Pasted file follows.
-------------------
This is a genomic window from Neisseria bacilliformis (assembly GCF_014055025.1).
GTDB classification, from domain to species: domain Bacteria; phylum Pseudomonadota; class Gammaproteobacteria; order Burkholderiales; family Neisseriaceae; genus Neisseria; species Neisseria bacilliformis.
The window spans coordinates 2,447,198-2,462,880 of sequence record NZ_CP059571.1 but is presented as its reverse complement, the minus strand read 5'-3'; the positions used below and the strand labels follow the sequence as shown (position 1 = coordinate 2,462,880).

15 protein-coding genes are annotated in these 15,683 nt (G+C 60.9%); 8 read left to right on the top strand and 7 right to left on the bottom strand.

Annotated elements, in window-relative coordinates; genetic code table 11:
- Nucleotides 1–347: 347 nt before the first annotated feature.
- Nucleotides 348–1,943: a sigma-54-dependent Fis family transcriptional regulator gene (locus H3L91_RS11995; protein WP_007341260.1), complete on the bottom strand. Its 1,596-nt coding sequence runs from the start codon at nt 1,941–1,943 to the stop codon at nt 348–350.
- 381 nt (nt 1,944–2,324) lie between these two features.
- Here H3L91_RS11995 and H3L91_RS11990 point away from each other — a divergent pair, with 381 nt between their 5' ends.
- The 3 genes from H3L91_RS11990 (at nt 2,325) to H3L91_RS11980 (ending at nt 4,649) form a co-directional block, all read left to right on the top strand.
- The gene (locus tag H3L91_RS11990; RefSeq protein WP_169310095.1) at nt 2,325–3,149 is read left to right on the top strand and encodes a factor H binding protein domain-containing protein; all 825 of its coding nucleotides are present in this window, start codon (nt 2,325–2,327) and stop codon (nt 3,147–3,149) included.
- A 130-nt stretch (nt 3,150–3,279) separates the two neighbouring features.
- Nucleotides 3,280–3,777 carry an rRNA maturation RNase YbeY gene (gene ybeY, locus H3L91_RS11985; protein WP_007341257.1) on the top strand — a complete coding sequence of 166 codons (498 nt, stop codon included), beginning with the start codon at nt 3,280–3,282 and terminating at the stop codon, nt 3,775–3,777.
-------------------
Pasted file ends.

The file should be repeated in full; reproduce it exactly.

This is a genomic window from Neisseria bacilliformis (assembly GCF_014055025.1).
GTDB classification, from domain to species: domain Bacteria; phylum Pseudomonadota; class Gammaproteobacteria; order Burkholderiales; family Neisseriaceae; genus Neisseria; species Neisseria bacilliformis.
The window spans coordinates 2,447,198-2,462,880 of sequence record NZ_CP059571.1 but is presented as its reverse complement, the minus strand read 5'-3'; the positions used below and the strand labels follow the sequence as shown (position 1 = coordinate 2,462,880).

15 protein-coding genes are annotated in these 15,683 nt (G+C 60.9%); 8 read left to right on the top strand and 7 right to left on the bottom strand.

Annotated elements, in window-relative coordinates; genetic code table 11:
- Nucleotides 1–347: 347 nt before the first annotated feature.
- Nucleotides 348–1,943: a sigma-54-dependent Fis family transcriptional regulator gene (locus H3L91_RS11995; protein WP_007341260.1), complete on the bottom strand. Its 1,596-nt coding sequence runs from the start codon at nt 1,941–1,943 to the stop codon at nt 348–350.
- 381 nt (nt 1,944–2,324) lie between these two features.
- Here H3L91_RS11995 and H3L91_RS11990 point away from each other — a divergent pair, with 381 nt between their 5' ends.
- The 3 genes from H3L91_RS11990 (at nt 2,325) to H3L91_RS11980 (ending at nt 4,649) form a co-directional block, all read left to right on the top strand.
- The gene (locus tag H3L91_RS11990; RefSeq protein WP_169310095.1) at nt 2,325–3,149 is read left to right on the top strand and encodes a factor H binding protein domain-containing protein; all 825 of its coding nucleotides are present in this window, start codon (nt 2,325–2,327) and stop codon (nt 3,147–3,149) included.
- A 130-nt stretch (nt 3,150–3,279) separates the two neighbouring features.
- Nucleotides 3,280–3,777 carry an rRNA maturation RNase YbeY gene (gene ybeY, locus H3L91_RS11985; protein WP_007341257.1) on the top strand — a complete coding sequence of 166 codons (498 nt, stop codon included), beginning with the start codon at nt 3,280–3,282 and terminating at the stop codon, nt 3,775–3,777.